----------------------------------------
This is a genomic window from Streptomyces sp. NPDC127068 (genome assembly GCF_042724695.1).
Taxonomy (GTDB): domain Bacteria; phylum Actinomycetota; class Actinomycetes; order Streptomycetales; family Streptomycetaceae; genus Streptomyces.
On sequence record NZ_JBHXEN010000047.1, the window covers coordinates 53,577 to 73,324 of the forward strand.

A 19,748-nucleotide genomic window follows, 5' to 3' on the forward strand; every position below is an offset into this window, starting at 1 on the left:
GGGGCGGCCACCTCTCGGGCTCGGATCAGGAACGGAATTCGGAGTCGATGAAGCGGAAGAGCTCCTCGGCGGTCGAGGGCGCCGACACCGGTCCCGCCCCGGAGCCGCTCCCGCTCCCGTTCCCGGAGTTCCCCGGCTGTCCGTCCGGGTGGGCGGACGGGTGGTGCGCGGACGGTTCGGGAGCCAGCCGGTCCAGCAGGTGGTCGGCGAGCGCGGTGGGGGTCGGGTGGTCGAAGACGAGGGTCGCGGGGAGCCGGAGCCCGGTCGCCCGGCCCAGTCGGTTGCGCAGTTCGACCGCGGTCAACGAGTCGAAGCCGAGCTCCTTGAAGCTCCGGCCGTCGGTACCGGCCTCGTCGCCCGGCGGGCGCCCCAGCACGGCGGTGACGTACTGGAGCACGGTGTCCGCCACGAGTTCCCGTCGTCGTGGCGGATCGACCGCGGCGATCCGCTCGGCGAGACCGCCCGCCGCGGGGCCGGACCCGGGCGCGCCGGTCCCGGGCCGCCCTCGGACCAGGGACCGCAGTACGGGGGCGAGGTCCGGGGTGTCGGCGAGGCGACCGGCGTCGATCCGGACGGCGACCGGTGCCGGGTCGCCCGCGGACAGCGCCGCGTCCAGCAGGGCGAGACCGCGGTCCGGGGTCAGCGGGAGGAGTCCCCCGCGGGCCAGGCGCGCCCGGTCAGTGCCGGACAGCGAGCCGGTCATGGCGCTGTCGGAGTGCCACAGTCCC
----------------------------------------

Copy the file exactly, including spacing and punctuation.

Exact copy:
This is a genomic window from Streptomyces sp. NPDC127068 (genome assembly GCF_042724695.1).
Taxonomy (GTDB): domain Bacteria; phylum Actinomycetota; class Actinomycetes; order Streptomycetales; family Streptomycetaceae; genus Streptomyces.
On sequence record NZ_JBHXEN010000047.1, the window covers coordinates 53,577 to 73,324 of the forward strand.

A 19,748-nucleotide genomic window follows, 5' to 3' on the forward strand; every position below is an offset into this window, starting at 1 on the left:
GGGGCGGCCACCTCTCGGGCTCGGATCAGGAACGGAATTCGGAGTCGATGAAGCGGAAGAGCTCCTCGGCGGTCGAGGGCGCCGACACCGGTCCCGCCCCGGAGCCGCTCCCGCTCCCGTTCCCGGAGTTCCCCGGCTGTCCGTCCGGGTGGGCGGACGGGTGGTGCGCGGACGGTTCGGGAGCCAGCCGGTCCAGCAGGTGGTCGGCGAGCGCGGTGGGGGTCGGGTGGTCGAAGACGAGGGTCGCGGGGAGCCGGAGCCCGGTCGCCCGGCCCAGTCGGTTGCGCAGTTCGACCGCGGTCAACGAGTCGAAGCCGAGCTCCTTGAAGCTCCGGCCGTCGGTACCGGCCTCGTCGCCCGGCGGGCGCCCCAGCACGGCGGTGACGTACTGGAGCACGGTGTCCGCCACGAGTTCCCGTCGTCGTGGCGGATCGACCGCGGCGATCCGCTCGGCGAGACCGCCCGCCGCGGGGCCGGACCCGGGCGCGCCGGTCCCGGGCCGCCCTCGGACCAGGGACCGCAGTACGGGGGCGAGGTCCGGGGTGTCGGCGAGGCGACCGGCGTCGATCCGGACGGCGACCGGTGCCGGGTCGCCCGCGGACAGCGCCGCGTCCAGCAGGGCGAGACCGCGGTCCGGGGTCAGCGGGAGGAGTCCCCCGCGGGCCAGGCGCGCCCGGTCAGTGCCGGACAGCGAGCCGGTCATGGCGCTGTCGGAGTGCCACAGTCCC